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Factors associated with foliage disease of staked fresh market tomatoes grown under different bed strategies

Permanent URL:
http://handle.nal.usda.gov/10113/11400
File:
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Abstract:
The use of mulch or compost to reduce foliar disease in fresh market tomato could reduce fungicide use. Between 1997 and 1999, foliar disease was monitored in tomatoes grown in beds with bare soil, black polyethylene, composted dairy manure, or hairy vetch. Early blight was reduced in plots with vetch compared with bare soil or compost in all years and compared with polyethylene cover in 1 year. Early blight was reduced in plots with polyethylene versus compost and bare soil in 1 and 2 years, respectively. Septoria leaf spot was reduced in plots with vetch versus other bed strategies in 1998 and bare soil or compost in 1999. This disease was reduced in plots with polyethylene versus bare soil or compost in 1998 and 1999. Soil coverage of tomato leaflets and soil particle dispersal were reduced in plots with polyethylene or vetch versus bare soil or compost in both years that these variables were assessed. Sensor wetness duration was reduced in plots with polyethylene or vetch versus bare soil or compost in one of two years. These findings suggest that foliar disease reduction in mulch was associated with reduced splash dispersal and, in one year, reduced leaf wetness.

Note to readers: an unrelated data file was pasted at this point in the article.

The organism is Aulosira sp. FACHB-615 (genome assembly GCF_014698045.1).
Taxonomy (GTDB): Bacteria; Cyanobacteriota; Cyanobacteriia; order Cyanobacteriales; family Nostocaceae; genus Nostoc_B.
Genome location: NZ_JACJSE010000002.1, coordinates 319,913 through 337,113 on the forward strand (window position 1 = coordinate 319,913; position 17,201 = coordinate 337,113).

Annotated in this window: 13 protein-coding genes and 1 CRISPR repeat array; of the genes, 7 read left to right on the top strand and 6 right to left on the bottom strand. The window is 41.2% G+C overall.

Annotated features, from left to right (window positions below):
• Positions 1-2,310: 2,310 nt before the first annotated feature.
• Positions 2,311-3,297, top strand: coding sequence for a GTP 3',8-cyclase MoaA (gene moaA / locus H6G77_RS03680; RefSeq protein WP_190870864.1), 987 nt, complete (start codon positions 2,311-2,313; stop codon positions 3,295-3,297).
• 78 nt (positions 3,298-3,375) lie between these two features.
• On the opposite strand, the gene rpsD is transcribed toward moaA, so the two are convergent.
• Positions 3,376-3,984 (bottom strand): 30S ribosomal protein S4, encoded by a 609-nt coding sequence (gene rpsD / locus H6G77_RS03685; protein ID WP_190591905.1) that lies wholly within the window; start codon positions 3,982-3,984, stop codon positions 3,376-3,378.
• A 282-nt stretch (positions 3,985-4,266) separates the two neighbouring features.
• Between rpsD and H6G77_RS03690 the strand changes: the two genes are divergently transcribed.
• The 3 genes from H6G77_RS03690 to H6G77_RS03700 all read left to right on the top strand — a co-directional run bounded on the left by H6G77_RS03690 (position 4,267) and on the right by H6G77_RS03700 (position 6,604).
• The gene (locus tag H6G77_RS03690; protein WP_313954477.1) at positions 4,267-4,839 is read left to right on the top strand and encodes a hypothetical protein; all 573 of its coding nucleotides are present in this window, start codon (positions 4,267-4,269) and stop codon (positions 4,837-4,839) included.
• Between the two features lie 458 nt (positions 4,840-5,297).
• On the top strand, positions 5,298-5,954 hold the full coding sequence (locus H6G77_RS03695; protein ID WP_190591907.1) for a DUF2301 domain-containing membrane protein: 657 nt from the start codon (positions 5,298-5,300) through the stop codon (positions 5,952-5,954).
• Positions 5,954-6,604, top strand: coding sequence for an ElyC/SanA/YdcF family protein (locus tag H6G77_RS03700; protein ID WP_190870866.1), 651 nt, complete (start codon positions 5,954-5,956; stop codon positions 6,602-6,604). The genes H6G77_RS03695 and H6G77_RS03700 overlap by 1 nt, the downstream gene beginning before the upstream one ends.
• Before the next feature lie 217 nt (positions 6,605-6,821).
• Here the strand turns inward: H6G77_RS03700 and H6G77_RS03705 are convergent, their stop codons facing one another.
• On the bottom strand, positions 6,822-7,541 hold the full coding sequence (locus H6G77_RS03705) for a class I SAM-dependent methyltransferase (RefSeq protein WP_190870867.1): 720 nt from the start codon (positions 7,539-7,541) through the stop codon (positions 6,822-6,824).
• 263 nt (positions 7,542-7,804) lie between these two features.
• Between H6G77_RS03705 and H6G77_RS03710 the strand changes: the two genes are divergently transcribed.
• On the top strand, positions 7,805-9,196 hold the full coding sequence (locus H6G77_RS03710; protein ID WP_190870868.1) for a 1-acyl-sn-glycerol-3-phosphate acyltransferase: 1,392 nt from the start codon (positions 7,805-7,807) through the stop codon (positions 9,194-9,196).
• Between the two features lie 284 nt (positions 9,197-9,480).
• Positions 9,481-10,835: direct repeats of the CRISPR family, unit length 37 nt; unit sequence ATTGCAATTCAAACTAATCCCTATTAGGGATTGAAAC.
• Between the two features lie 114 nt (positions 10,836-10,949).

Author(s):
Mills, D.J. , Coffman, C.B. , Teasdale, J.R. , Everts, K.L. , Anderson, J.D.
Note:
Includes references
Source:
Plant disease Apr 2002. v. 86 (4)
Language:
English
Year:
2002
Collection:
Journal Articles, USDA Authors, Peer-Reviewed
Rights:
Works produced by employees of the U.S. Government as part of their official duties are not copyrighted within the U.S. The content of this document is not copyrighted.